For the Jews to whom Daniel was written, the Exile was the grief of griefs. Babylon swept in to Judah like a flood, drowning any sense of their ability to defend themselves and shattering any illusion of safety that Judah clung to. Nebuchadnezzar’s troops dismantled the city, robbed the temple, and stole every last ounce of pride that they could find. What they left behind was a deeply broken people.
The pain of the moment was so severe that it created generational trauma, passed down from parent to child, and eventually to grandchildren. The devastating impact reverberated through decades, and created a fundamental challenge to their self-understanding and their identity as God’s people.
As is often the case, such pain carried with it terrible bitterness—much of it deserved—towards those who had been the agents of death and chaos. The babylonians were the villains of the story, and Nebuchadnezzar was their king.
The book of Daniel is written with the backdrop of all that pain. All of the suffering which didn’t need to be spelled out is captured by the short prologue to the book, which simply says :
“In the third year of the reign of King Jehoiakim of Judah, King Nebuchadnezzar of Babylon came to Jerusalem and besieged it. The Lord let King Jehoiakim of Judah fall into his power, as well as some of the vessels of the house of God. These he brought to the land of Shinar, and placed the vessels in the treasury of his gods.” (Daniel 1:1–2 NRSV)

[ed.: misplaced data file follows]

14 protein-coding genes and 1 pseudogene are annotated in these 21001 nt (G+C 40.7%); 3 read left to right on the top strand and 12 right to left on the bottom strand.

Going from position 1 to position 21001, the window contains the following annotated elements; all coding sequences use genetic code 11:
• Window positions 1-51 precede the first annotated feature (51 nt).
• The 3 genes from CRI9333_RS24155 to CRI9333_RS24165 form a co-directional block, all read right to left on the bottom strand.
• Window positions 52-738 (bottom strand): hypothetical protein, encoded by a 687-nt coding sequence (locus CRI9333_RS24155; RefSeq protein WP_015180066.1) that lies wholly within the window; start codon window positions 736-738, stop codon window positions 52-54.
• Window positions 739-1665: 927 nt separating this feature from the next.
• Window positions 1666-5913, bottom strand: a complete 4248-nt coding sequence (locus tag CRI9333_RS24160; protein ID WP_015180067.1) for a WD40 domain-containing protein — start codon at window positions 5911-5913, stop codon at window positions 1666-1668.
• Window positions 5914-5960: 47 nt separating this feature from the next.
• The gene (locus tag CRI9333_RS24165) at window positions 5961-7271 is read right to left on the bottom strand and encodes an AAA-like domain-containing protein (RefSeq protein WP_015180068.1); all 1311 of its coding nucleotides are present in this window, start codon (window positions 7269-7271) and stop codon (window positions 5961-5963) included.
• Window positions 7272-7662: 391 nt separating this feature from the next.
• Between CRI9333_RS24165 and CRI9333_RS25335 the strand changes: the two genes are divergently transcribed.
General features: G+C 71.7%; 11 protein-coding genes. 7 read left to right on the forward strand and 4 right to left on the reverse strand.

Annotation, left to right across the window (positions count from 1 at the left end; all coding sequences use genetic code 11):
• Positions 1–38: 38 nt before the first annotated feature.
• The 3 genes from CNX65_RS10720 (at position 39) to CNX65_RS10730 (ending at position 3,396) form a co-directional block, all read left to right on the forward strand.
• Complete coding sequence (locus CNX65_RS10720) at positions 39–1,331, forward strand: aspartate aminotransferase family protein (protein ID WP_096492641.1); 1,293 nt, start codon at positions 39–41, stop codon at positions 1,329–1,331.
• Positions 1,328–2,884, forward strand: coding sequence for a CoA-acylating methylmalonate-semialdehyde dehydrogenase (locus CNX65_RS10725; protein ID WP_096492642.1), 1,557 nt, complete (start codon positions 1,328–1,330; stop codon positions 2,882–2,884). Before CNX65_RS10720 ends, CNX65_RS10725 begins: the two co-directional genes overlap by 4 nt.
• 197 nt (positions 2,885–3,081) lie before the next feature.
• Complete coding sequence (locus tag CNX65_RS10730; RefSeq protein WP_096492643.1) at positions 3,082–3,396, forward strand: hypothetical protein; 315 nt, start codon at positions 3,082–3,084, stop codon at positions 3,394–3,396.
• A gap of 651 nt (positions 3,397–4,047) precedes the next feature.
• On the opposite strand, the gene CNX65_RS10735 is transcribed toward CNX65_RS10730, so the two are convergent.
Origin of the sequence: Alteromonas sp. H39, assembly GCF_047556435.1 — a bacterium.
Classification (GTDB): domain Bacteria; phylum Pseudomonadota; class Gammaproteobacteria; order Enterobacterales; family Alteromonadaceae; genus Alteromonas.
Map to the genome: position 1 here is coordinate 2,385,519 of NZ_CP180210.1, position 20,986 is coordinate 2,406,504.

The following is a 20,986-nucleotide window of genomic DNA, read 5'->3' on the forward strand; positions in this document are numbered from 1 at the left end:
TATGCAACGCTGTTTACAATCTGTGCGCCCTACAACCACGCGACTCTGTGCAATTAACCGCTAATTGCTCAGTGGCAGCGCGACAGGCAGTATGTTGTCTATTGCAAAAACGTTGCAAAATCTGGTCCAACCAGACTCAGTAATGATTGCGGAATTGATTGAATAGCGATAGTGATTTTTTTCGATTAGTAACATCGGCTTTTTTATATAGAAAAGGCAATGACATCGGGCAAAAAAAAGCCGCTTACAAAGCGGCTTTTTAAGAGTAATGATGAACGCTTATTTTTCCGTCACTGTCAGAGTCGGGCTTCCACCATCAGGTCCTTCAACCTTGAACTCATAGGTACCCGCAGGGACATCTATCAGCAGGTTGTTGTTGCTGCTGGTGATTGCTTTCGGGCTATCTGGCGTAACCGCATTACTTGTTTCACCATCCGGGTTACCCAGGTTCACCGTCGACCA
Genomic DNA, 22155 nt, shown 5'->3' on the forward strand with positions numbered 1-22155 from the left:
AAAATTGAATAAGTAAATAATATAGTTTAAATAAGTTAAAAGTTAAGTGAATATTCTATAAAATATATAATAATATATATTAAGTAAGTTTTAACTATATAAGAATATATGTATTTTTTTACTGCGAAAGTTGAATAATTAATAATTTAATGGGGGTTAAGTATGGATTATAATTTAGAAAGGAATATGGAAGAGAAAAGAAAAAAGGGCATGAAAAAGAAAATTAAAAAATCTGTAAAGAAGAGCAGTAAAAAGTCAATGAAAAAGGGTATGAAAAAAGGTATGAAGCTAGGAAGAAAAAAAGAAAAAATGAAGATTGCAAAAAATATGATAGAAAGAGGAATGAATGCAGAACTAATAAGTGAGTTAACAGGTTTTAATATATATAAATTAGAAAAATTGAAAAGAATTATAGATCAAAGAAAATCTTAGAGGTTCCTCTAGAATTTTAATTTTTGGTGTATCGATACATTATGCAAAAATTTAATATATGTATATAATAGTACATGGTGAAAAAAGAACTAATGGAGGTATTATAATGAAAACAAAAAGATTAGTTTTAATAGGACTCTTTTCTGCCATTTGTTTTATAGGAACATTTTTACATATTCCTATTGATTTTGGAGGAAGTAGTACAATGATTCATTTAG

Daniel then begins by with a story about what it means to survive in such an empire without losing your head or your heart, a story of savvy subversion in which Daniel gets his foot in the door as the interpreter of the visions the pagan king has but cannot understand, and a tale about what it means to worship God alone, even when threatened by a king who worships himself.
Whether in a courthouse scene or in the life of faith, it is always dramatic when an odd character all of a sudden emerges to give incredible testimony. In Daniel 4, the crazy twist is that the person giving the testimony of the greatness of Israel’s God is Israel’s greatest Enemy!
The story opens with Nebuchadnezzar receiving a terrifying dream, and desperately searching for its meaning. He recounts the dream to Daniel, hoping he will interpret it:
“Upon my bed this is what I saw;
there was a tree at the center of the earth,
and its height was great.
The tree grew great and strong,
its top reached to heaven,
and it was visible to the ends of the whole earth.
Its foliage was beautiful, its fruit abundant,
and it provided food for all.
The animals of the field found shade under it,
the birds of the air nested in its branches,
and from it all living beings were fed.”1
Note that the image here is not only of the emperor’s power, but of the capacity of that power to bring the flourishing of life. Of course we know that imperial power also holds a capacity for great harm, and such was the experience of the Jews at the hands of the Babylonians.